A classroom read aloud can be an electrifying experience for students… or utter torture.
For my daughter, it was the later when she was in 6th grade. The Ear, Eye, and Arm by Nancy Farmer was the read aloud in her Language Arts classroom that dragged across three months, essentially strangling the life out of any pleasure to be gained from the experience.
Lately, I’ve been reflecting about class read alouds, particularly novels. It started when over the course of one week, two of my colleagues came to my classroom to borrow books: Out Of My Mind by Sharon Draper and The Giver by Lois Lowry. Of course, I was thrilled to loan them these fantastic reads. But I was puzzled. One of my colleagues is an 8th grade science teacher, and the other teaches 8th grade algebra. They explained that these books were not for their classes, but instead for their own children. Both teachers had the same problem: Their child’s classroom teacher was stretching a class read aloud across several months and their children were dying to keep reading! Their children were so frustrated by how long it was taking to finish the class read aloud that they begged their mothers to get them their own copy!
I have to admit. When I first started teaching, I was THAT teacher. The one who maybe read “a chapter a day” which meant a class read aloud could take multiple weeks. The one who thought reading instruction was about “teaching books.” “I teach The Watson’s Go To Birmingham, 1963,” I might have said to a colleague.
I’m happy to report that I am a reformed read-alouder who understands that stretching a book out across a lengthy amount of time sucks the joy out of reading for students. We may have the best intentions in mind: to share a wonderful story with our students. But let’s just think about it. We select a fantastic book. We’ve got our students right where we want them: on the edges of their seats ready to devour this great story. And then, we rob them from the excitement of the story by dragging it out across weeks or months????
Here are a few things to consider about a read aloud:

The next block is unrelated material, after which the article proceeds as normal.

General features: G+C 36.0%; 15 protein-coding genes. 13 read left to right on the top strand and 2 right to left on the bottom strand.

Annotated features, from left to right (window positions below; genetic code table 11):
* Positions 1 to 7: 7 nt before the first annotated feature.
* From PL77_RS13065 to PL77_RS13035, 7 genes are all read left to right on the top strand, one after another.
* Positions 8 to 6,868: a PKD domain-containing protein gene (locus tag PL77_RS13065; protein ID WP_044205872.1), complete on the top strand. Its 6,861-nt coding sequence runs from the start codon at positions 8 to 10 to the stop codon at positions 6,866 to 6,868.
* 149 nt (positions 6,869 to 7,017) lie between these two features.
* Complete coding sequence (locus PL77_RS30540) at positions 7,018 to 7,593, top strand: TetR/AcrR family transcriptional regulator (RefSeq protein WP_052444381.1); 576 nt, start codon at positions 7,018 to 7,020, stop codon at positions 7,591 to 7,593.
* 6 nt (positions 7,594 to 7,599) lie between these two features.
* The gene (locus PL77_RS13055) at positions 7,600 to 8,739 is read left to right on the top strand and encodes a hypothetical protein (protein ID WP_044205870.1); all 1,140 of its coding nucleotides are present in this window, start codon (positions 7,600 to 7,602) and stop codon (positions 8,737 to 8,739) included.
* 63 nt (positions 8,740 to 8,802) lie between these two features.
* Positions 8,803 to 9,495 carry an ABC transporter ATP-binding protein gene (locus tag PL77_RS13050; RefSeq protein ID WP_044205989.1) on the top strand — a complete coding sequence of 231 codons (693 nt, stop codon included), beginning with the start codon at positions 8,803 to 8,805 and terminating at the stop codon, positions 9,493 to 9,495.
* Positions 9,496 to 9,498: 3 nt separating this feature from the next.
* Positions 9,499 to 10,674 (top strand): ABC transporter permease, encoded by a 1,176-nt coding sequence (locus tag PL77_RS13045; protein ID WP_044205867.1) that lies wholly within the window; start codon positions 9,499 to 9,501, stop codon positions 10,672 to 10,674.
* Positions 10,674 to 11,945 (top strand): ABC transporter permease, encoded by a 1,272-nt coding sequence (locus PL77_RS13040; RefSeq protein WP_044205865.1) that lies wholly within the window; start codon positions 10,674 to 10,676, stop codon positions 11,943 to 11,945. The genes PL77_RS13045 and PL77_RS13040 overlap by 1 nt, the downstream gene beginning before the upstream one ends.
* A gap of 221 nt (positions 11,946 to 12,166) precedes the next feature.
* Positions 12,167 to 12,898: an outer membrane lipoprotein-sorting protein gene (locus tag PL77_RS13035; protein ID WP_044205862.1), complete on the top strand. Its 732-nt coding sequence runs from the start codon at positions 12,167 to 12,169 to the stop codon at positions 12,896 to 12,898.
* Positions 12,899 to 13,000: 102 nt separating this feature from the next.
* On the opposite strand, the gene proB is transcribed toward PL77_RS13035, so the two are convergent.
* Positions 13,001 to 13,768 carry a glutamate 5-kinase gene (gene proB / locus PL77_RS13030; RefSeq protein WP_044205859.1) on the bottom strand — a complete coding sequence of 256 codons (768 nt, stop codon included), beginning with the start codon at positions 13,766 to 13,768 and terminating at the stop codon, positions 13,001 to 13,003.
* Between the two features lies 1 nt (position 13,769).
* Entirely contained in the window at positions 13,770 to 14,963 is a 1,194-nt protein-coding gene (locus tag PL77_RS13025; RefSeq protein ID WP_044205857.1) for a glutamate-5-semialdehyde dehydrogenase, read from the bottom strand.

- Teach reading, not “a book.” There are so many wonderful books to introduce to and share with our students. But we are teachers of reading and our students need to develop strategies and skills that go far beyond any one book or story. One of the most important strategies we want to teach our students is how to fall deeply in love with reading. Shouldn’t this be our number one priority with a read aloud?
- Select one or two strategies to teach and one or two skills to practice. Perhaps it’s a genre specific strategy so that students understand the unique elements of a genre and can apply this to their independent reading. Or maybe you want to help students strengthen their predicting skills. Think about which strategies and skills can be spotlighted with a particular read aloud.
- Finish the read aloud in a week…two at the most! Yes, this will require setting aside time to accomplish this, but it’s worth it! Our students need to know that reading too slowly, not just reading too quickly, can compromise comprehension. When so much time passes, the specific details can slip away from our memories. Read alouds should happen frequently across the year in the classroom. Therefore, we don’t need to put all of our “eggs” into any one book as if it will be the only opportunity for a shared reading experience. Multiple read alouds, whether they are chapter books, picture books, digital texts, articles, or poems means multiple opportunities to teach reading strategies and to bolster the skills students need to become accomplished readers.
The excitement students have during a read aloud they love is precious and powerful; it’s like catching lightning in a bottle. When teachers capture this it can be used to demonstrate the electrifying experience of reading.
Sonja Cherry-Paul loves reading aloud to her 6th graders. Nothing is better than hearing the chorus of “No! Please read more! Don’t stop! she gets when she tells her class it’s time to go. Sonja is a member of the Jane Addams Children’s Book Award Committee. She has been immersed in reading wonderful books created by authors and illustrators who address themes related to social justice. The best part of this process is sharing these incredible books with her 6th graders and the insightful conversations they spark. She is co-author of Teaching Interpretation: Using Text-Based Evidence to Construct Meaning and Flip Your Writing Workshop: A Blended Learning Approach.